One of the biggest barriers to confidence, especially when it comes to work, is our fear of failure. So many of us worry that making a mistake will cost us our reputation and even possibly our job. We generally fear repercussions more than the actual failure embarrassment, the uncertainty of our future, loss of interest among those who are important to us and more.
Nobody wants to fail. But what if we reframed what that meant to us? Let’s look at a few tips.
- What if we and our leaders around us stopped calling it failure and instead focused on the positive aspect of taking risks? One way to do that is to recognize that progress is the reason we try. When we attempt something new, we can look at it as an opportunity to move the needle forward. Even if it’s something you have never tried before, it is a chance to grow and learn. If it doesn’t work out, it’s ok because you’ll have the opportunity to try something different or take another approach. It is simply redirection, not an end to everything.
- The other way to look at it is that we have survived 100% of our worst days. Even when you do make a mistake, you will get through it and move on. Don’t let mistakes accumulate in your brain. Address each one on its own, in the moment, and then consider what you learned from the experience. Rehashing how many mistakes you’ve made, or allowing your inner critic to revisit them over and over, does not improve your odds for the future. It only weighs you down. Analyze the moment, find the key takeaways that can be used later and then keep going.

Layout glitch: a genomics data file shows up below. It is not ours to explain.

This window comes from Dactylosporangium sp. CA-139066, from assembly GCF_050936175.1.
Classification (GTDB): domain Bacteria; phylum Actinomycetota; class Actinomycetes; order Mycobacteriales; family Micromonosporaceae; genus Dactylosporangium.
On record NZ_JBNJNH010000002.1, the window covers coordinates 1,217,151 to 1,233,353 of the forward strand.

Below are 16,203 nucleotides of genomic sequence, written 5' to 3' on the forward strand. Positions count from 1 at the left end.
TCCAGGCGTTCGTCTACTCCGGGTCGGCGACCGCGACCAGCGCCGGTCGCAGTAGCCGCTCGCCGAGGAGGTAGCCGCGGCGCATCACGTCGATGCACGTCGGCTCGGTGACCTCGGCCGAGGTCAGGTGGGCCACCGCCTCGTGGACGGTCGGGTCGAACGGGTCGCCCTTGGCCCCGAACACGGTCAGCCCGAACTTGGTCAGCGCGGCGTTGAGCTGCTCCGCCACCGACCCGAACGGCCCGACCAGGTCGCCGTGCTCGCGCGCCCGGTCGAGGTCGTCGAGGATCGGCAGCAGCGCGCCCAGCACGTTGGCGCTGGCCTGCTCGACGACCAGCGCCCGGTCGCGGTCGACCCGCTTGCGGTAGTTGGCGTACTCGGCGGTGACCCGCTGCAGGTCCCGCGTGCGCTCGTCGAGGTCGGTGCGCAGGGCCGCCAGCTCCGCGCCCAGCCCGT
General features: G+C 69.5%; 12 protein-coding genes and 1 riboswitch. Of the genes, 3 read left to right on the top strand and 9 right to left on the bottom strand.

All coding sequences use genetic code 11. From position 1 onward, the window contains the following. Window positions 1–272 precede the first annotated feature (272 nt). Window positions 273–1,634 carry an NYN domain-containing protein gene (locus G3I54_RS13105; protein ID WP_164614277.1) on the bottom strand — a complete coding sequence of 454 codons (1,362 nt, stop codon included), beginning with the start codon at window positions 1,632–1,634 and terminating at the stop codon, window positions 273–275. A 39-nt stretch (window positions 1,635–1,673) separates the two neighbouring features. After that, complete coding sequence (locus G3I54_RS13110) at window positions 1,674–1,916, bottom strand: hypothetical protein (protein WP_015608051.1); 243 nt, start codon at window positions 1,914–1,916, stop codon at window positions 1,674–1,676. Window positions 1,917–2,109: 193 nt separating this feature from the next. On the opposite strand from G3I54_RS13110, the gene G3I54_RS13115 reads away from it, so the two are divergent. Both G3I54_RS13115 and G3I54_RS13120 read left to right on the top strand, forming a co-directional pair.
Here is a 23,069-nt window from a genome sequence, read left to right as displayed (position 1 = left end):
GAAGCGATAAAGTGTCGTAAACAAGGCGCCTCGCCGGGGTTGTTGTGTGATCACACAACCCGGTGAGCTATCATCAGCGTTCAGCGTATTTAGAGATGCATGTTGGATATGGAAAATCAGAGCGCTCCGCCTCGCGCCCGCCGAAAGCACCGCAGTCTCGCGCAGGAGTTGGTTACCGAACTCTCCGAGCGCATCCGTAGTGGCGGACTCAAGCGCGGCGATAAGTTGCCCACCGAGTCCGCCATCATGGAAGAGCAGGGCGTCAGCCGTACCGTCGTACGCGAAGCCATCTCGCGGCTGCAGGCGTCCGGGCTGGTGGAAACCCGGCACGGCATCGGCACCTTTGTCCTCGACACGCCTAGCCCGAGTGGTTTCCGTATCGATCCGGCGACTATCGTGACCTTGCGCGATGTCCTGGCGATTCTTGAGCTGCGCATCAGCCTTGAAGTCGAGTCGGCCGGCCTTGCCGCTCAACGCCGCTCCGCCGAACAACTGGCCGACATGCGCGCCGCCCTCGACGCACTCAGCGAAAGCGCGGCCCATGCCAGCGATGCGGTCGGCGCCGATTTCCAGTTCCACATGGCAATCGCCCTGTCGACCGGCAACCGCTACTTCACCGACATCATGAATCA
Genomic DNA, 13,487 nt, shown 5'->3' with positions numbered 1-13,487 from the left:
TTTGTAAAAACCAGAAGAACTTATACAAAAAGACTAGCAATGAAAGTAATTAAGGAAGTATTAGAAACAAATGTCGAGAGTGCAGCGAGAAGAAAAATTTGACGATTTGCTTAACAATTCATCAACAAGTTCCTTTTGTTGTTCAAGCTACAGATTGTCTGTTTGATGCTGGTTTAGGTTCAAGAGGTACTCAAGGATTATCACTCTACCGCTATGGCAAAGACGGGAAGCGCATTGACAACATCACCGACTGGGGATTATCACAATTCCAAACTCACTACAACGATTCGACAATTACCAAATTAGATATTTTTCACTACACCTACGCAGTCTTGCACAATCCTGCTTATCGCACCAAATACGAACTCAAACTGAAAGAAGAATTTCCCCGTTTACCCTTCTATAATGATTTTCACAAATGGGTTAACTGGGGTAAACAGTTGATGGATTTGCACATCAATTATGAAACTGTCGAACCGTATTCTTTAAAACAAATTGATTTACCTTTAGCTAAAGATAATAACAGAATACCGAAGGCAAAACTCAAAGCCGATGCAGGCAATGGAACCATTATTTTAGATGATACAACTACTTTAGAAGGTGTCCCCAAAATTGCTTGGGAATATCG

- Anticipation of what could go wrong is often a killer of confidence. Worrying about what we cannot control heightens unrealistic expectations. Staying focused on the things we can control can help to mitigate some of that fear. And reminding yourself that there will be bumps along the way can prepare you for what may happen.
- Finally, it’s important to remember that humans are not robots. We are not expected to get everything right all of the time. And all of us make mistakes. ALL. OF. US. So, if you do experience a failure, try not to compare yourself to others in that moment. Because everyone has been in your shoes, even if it doesn’t appear that way.
Photo credit: Sammie Chaffin on Unsplash